Multiple sclerosis (MS) is a chronic inflammatory disease of the central nervous system characterised by myelin destruction and axonal damage in the brain, optic nerves and spinal cord [1]. MS affects approximately 2.8 million people worldwide as per 2020 statistics [2].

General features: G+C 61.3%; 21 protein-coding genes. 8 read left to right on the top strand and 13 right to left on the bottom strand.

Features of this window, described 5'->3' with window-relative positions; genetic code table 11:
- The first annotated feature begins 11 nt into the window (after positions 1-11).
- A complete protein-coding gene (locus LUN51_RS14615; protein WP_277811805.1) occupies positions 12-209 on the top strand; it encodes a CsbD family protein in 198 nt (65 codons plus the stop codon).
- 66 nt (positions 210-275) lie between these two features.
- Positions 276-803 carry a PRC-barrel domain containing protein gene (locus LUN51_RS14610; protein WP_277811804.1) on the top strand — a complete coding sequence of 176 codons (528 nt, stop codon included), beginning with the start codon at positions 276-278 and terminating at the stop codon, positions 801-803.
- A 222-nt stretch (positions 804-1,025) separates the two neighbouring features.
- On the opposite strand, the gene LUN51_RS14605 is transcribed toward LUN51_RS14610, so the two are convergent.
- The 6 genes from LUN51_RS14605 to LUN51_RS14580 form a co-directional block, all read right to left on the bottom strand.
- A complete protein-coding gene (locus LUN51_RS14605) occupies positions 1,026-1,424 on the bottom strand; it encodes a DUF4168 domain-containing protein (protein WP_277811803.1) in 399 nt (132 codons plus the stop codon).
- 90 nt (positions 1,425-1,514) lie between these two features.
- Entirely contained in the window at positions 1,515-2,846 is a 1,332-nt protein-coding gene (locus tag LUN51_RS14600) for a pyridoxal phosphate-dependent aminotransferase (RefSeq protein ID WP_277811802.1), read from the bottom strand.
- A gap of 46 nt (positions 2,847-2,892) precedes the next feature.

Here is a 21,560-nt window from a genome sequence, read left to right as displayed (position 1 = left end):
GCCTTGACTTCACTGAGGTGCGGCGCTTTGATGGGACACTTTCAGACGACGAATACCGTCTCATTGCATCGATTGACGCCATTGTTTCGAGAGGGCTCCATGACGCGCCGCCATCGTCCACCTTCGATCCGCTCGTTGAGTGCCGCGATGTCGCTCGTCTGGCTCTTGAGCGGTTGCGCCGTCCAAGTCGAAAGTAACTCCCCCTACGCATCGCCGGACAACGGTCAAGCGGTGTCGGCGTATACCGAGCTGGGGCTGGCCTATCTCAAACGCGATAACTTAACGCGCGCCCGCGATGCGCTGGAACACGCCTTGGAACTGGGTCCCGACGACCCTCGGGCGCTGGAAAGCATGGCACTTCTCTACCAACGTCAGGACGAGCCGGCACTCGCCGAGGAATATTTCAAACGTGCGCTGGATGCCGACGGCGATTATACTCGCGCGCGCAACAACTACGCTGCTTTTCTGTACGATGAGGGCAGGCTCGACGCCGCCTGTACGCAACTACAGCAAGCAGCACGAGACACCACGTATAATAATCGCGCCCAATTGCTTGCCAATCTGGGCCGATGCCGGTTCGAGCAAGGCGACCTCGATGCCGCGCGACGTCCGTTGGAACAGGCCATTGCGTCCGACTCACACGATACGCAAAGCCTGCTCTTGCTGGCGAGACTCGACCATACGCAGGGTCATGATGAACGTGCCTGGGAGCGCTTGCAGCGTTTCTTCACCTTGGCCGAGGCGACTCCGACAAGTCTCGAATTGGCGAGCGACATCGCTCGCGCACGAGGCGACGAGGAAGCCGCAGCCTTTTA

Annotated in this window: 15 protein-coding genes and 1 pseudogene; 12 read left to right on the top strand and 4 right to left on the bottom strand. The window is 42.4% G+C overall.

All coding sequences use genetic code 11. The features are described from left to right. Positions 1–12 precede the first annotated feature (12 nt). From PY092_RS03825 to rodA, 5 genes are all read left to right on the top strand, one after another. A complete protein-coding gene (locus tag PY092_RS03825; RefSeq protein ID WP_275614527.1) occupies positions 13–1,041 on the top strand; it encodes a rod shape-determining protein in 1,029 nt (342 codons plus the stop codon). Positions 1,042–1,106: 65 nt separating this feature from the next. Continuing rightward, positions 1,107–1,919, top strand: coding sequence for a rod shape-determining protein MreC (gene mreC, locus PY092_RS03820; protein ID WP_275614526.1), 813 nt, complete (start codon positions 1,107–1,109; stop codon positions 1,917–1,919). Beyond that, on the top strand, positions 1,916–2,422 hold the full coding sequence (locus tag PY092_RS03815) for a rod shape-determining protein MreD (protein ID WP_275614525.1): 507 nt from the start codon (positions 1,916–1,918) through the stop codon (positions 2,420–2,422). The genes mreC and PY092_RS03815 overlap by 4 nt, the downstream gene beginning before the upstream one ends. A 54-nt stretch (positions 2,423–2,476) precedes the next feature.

B cells activate T cells in lymph nodes and play a major role in the pathophysiology of MS [3]. Ofatumumab is a fully human anti-cluster of differentiate 20 (CD20) monoclonal antibody which binds to the CD20 molecule on the B-cell surface, and induces potent B-cell lysis and depletion [4]. In a preclinical study, relatively low-dose subcutaneous (SC) treatment with ofatumumab (20 μg/mouse) effectively depleted B cells in the blood, lymph nodes and spleen within 72 h, and B-cell repletion was more rapid after treatment cessation compared with a 7.5 times higher intravenous therapy (150 μg/mouse) [5]. The selective mechanism of action and SC administration of ofatumumab (which allows high molecular proteins reach the lymphatic system, primary site of interaction of B and T cells, in a targeted manner) [6, 7] allow precise delivery to the lymph nodes while relatively sparing B cells in the spleen which may help maintain protective immunity [8,9,10]. Ofatumumab differs from other anti-CD20 therapies as it allows faster repletion of B cells, offering more flexibility in MS management [11, 12].